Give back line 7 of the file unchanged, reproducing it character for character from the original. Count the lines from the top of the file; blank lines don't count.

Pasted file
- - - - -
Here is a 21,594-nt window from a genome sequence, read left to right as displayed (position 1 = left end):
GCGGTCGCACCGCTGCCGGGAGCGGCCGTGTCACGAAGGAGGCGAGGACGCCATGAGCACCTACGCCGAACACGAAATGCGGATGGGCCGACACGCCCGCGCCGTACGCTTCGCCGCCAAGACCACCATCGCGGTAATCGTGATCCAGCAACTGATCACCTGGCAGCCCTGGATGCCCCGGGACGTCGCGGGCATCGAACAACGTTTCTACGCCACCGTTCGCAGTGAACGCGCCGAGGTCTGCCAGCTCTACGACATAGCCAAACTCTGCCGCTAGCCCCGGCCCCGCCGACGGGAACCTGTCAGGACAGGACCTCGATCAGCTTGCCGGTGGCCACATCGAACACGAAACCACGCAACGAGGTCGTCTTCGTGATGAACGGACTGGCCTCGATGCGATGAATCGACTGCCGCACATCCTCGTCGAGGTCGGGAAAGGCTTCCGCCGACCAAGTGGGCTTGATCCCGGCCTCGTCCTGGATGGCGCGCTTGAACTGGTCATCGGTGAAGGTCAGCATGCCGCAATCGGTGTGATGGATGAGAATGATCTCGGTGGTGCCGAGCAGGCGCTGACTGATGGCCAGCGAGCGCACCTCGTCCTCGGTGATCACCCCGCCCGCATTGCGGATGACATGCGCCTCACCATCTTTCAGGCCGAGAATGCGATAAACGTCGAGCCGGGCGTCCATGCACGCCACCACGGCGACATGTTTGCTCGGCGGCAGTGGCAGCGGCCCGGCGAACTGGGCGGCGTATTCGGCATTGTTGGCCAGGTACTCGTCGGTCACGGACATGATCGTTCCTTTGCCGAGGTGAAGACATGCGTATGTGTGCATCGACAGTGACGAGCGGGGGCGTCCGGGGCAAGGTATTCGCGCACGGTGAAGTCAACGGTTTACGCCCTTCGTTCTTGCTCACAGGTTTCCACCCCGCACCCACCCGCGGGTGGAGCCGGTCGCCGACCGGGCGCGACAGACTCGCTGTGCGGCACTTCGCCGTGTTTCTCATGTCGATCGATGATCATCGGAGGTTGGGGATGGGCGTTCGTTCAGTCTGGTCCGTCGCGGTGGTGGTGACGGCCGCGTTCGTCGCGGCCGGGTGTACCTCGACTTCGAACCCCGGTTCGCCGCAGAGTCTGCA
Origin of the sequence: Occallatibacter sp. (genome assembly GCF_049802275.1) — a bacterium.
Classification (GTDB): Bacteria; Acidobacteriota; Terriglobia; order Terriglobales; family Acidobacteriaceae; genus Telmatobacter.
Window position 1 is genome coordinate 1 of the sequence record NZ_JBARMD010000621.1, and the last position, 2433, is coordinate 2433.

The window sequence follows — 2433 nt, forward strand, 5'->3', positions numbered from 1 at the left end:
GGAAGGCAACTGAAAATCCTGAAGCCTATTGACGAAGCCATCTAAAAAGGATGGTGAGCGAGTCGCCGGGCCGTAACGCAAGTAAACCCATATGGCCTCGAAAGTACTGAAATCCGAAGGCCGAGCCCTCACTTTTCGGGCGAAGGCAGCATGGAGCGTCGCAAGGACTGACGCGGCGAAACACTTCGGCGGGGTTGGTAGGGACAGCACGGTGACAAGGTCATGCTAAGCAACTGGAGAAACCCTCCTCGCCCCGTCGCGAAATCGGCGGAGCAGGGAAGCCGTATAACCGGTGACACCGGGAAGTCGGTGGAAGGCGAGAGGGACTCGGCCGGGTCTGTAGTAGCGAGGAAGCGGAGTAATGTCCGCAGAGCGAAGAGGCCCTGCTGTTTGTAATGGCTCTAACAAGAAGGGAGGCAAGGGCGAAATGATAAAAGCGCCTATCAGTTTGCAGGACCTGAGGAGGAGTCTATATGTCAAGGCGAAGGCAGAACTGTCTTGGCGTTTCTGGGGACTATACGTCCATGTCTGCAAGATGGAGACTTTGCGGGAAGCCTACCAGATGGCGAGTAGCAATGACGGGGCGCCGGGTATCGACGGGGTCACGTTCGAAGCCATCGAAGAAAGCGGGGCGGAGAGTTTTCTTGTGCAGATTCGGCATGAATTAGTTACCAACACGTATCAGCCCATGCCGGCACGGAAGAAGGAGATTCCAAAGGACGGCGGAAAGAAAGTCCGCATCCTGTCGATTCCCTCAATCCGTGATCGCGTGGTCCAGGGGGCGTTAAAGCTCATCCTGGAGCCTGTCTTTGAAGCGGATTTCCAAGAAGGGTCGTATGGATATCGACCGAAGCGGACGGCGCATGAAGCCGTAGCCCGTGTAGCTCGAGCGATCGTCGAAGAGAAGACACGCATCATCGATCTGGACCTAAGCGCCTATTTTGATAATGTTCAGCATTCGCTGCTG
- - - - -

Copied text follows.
GGAAGGCAACTGAAAATCCTGAAGCCTATTGACGAAGCCATCTAAAAAGGATGGTGAGCGAGTCGCCGGGCCGTAACGCAAGTAAACCCATATGGCCTCGAAAGTACTGAAATCCGAAGGCCGAGCCCTCACTTTTCGGGCGAAGGCAGCATGGAGCGTCGCAAGGACTGACGCGGCGAAACACTTCGGCGGGGTTGGTAGGGACAGCACGGTGACAAGGTCATGCTAAGCAACTGGAGAAACCCTCCTCGCCCCGTCGCGAAATCGGCGGAGCAGGGAAGCCGTATAACCGGTGACACCGGGAAGTCGGTGGAAGGCGAGAGGGACTCGGCCGGGTCTGTAGTAGCGAGGAAGCGGAGTAATGTCCGCAGAGCGAAGAGGCCCTGCTGTTTGTAATGGCTCTAACAAGAAGGGAGGCAAGGGCGAAATGATAAAAGCGCCTATCAGTTTGCAGGACCTGAGGAGGAGTCTATATGTCAAGGCGAAGGCAGAACTGTCTTGGCGTTTCTGGGGACTATACGTCCATGTCTGCAAGATGGAGACTTTGCGGGAAGCCTACCAGATGGCGAGTAGCAATGACGGGGCGCCGGGTATCGACGGGGTCACGTTCGAAGCCATCGAAGAAAGCGGGGCGGAGAGTTTTCTTGTGCAGATTCGGCATGAATTAGTTACCAACACGTATCAGCCCATGCCGGCACGGAAGAAGGAGATTCCAAAGGACGGCGGAAAGAAAGTCCGCATCCTGTCGATTCCCTCAATCCGTGATCGCGTGGTCCAGGGGGCGTTAAAGCTCATCCTGGAGCCTGTCTTTGAAGCGGATTTCCAAGAAGGGTCGTATGGATATCGACCGAAGCGGACGGCGCATGAAGCCGTAGCCCGTGTAGCTCGAGCGATCGTCGAAGAGAAGACACGCATCATCGATCTGGACCTAAGCGCCTATTTTGATAATGTTCAGCATTCGCTGCTG